$keys = array();
          foreach ($results as $key) {
            $keys[] = $key; // delete acf field key reference
            $keys[] = substr($key, 1); // delete acf field value
          }
          // do escping of all values.... just in case
          $keys = $wpdb->_escape($keys);
          // delete all of the content
          $query = 'DELETE FROM '.$table.'
                    WHERE '.$key_field.' IN ("'.implode('","', $keys).'")';
          $wpdb->query($query);
        } // end foreach table
      }
    
    ?>
    
    • SIB

    • July 4, 2017 at 7:38 am

    Thank you very much, John. Yes, I’ll be very careful…and make absolutely certain to backup first.

    • DKCode

    • August 16, 2017 at 2:30 am

    Any updates here?

    • koby

    • October 16, 2017 at 2:03 am

    I think the importance of this is pretty obvious and has been discussed about through and through, so I’ll just leave my +1 here, hoping mass demand will impact the roadmap.

  • John Huebner, this is useful, but I noticed a problem that some people may have if they don’t read your code and paste it into their functions file. I didn’t have this problem myself, but I imagine others might…

    People: Please note that this function deletes field data by name. This can get you in trouble if you are not careful. If you have two custom post types, for example:

    – project
    – staff member

    And they both have a field with the same name but for different purposes, say “subtitle,” deleting a field from one field group will delete ALL data for all fields with that name. In this example, if you delete “subtitle” from staff member, than all project “subtitles” will be deleted.

    Hope this helps someone…

  • Yes it does. What my code does is this

    1) It queries every table for the value that matches the ACF field key
    2) It constructs a list of “name” values where one is the field name and the second is “_{$field_name}” which holds the field key
    3) It deletes all of the values for this field name

    This is only safe for field that will have unique names in the database. This would not be safe if you have fields that are named the same. There is really nothing that I can do about this.

    It is a crude hack to do something that is really impossible to do safely without a lot of time and work involved.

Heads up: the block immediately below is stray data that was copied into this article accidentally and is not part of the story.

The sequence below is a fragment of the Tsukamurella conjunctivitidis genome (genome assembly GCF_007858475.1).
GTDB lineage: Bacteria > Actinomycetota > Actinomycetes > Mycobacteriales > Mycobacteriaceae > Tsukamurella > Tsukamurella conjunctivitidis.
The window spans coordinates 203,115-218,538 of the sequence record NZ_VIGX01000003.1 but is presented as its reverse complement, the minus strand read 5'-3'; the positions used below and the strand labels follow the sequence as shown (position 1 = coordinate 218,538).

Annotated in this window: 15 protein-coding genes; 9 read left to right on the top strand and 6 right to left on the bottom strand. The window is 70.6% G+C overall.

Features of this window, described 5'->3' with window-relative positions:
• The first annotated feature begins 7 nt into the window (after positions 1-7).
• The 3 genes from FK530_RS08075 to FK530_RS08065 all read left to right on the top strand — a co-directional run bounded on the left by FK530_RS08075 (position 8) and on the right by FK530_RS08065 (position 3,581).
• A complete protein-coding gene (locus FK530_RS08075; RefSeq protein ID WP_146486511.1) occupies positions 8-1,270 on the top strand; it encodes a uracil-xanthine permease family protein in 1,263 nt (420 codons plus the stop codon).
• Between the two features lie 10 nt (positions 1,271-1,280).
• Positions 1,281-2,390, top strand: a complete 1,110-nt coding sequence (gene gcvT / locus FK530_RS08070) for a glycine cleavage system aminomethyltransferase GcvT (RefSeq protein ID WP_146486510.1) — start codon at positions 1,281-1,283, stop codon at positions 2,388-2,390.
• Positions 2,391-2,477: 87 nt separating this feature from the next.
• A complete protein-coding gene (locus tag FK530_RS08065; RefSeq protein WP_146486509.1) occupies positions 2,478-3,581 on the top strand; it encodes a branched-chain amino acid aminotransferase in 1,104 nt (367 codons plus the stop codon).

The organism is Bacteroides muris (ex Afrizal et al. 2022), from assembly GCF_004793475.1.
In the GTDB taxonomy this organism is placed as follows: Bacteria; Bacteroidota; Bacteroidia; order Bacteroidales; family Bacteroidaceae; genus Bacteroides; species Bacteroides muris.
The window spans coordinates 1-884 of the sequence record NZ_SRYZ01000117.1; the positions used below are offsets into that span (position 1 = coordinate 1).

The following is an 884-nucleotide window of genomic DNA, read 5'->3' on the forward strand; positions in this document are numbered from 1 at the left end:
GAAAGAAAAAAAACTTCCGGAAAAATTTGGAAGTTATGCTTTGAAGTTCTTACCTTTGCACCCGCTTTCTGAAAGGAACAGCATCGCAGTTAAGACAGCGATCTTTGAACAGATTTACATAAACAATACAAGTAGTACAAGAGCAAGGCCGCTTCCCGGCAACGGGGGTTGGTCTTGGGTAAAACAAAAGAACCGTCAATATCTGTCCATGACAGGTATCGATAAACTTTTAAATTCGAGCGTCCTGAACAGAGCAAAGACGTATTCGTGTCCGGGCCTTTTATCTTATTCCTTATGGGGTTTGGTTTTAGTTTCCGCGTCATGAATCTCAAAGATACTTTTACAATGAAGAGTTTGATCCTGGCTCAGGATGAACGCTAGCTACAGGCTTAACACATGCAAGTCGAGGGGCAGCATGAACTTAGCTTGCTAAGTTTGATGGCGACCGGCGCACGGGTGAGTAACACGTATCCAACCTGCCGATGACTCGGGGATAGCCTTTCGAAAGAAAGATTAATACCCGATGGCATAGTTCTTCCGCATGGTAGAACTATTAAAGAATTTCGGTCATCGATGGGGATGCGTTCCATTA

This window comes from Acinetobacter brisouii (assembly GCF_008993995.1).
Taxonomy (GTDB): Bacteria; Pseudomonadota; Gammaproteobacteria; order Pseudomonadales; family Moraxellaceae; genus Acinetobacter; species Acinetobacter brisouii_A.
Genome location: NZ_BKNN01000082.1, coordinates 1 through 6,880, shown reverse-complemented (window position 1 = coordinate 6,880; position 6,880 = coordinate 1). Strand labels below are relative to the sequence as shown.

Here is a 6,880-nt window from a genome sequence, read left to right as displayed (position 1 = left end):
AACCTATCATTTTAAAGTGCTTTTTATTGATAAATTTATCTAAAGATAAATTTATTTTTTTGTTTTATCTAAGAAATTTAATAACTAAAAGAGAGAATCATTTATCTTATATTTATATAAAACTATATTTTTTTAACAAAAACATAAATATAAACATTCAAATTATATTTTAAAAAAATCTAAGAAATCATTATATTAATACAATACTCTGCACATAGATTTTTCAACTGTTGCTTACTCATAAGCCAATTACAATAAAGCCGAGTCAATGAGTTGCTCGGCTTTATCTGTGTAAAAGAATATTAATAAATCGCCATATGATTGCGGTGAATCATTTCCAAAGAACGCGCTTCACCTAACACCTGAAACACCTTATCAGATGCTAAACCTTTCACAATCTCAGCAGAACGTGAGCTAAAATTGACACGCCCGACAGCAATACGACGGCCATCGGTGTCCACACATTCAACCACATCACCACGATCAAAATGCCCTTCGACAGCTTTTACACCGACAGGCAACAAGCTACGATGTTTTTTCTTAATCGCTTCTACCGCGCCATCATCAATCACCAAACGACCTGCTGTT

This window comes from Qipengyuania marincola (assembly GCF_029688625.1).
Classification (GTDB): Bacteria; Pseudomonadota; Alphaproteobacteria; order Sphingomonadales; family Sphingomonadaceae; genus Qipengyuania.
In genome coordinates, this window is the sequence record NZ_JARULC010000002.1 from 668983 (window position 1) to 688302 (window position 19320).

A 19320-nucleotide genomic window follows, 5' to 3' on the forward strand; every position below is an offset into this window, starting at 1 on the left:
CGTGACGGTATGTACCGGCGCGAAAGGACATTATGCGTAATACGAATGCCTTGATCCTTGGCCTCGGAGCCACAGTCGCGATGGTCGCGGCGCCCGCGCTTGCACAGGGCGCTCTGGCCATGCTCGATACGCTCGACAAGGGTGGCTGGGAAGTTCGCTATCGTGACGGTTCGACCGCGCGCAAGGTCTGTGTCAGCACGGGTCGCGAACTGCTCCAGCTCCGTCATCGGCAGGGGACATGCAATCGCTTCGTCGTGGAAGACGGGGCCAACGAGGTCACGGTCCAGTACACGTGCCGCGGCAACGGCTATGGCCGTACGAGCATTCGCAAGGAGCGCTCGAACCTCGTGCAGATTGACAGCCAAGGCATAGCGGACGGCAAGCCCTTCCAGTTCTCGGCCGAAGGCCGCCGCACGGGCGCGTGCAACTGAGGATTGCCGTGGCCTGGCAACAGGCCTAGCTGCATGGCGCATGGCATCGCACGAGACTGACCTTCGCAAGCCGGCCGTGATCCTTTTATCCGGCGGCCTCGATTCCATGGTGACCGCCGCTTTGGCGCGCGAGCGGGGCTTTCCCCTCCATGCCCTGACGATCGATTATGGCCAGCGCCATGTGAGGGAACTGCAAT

This is why I added the warning and that any time you’re messing with the DB in this way you should have reliable backups of your DB.

    • v3nt

    • November 14, 2017 at 9:37 pm

    Annoyingly i’ve already deleted all my fields and check this useful thread a bit too late to read the clean on delete possibilities.

    I’ve got around 4,000 posts with a lot of dead meta.

    Couldn’t this be achieved with a bit of SQL? Trying to piece it together but not my strongest field!

    post_type=’acf-field’, post_excerpt seems to be the name of the field in this case ‘post_startdatetime’

    post_meta.meta_key is then like this
    post_startdatetime
    _post_startdatetime

    So if the post_type=’acf-field’ are deleted could we loop through the post_meta.meta_key, check if there’s a matching posts.post_excerpt and if not delete the post_meta entry?

    But there’s there’s an entry per post with a name like ‘field_534fe013d9a0d’ though we would still get 75% of unused post_meta.

  • The topic is marked as solved but after reading through it I still con’t find a convincing way to clean/flush out old fields created and then changed or removed during development.. Please can someone help me, am I being dumb? Has this been solved or not?

  • No, there really is no solution and I doubt there ever will be. There really isn’t a safe way to delete all of the data for a field if a field is deleted. The solution that I posted will work if you are extremely careful about never creating 2 fields with the same name.

    There isn’t a safe way to generically remove unnecessary field values when a post is updated. This is something that you need to decide to do and create a custom solution that works for your needs and use the acf/save_post hook to create a filter.

    • wphave

    • November 16, 2017 at 12:21 am

    +1

    • madcap

    • March 26, 2018 at 10:20 am

    +1

    • MrT

    • April 10, 2018 at 12:48 am

    +1

    One thing i noted by reading some of the possible solutions is that it seems to be a problem that custom fields doesn’t have a unique identifier. I don’t get why ACF doesn’t just implement that every field created gets it own unique id regardless of the field name and such. This would make all this much easier. Am I missing something here? 🙂

  • Every field does have a unique identifier, it’s called the field key.

    The problem is that ACF does not know that a field has been deleted or what data should be deleted. When you update a field group ACF has the submitted data to work with. Since the deleted field in the group is not submitted there is no immediate way to know that anything was removed. This might be possible to do by comparing the old values with the new values. This would be an extremely complex issues due to repeaters, flex fields, clones and the like and the complicated way these fields can be nested.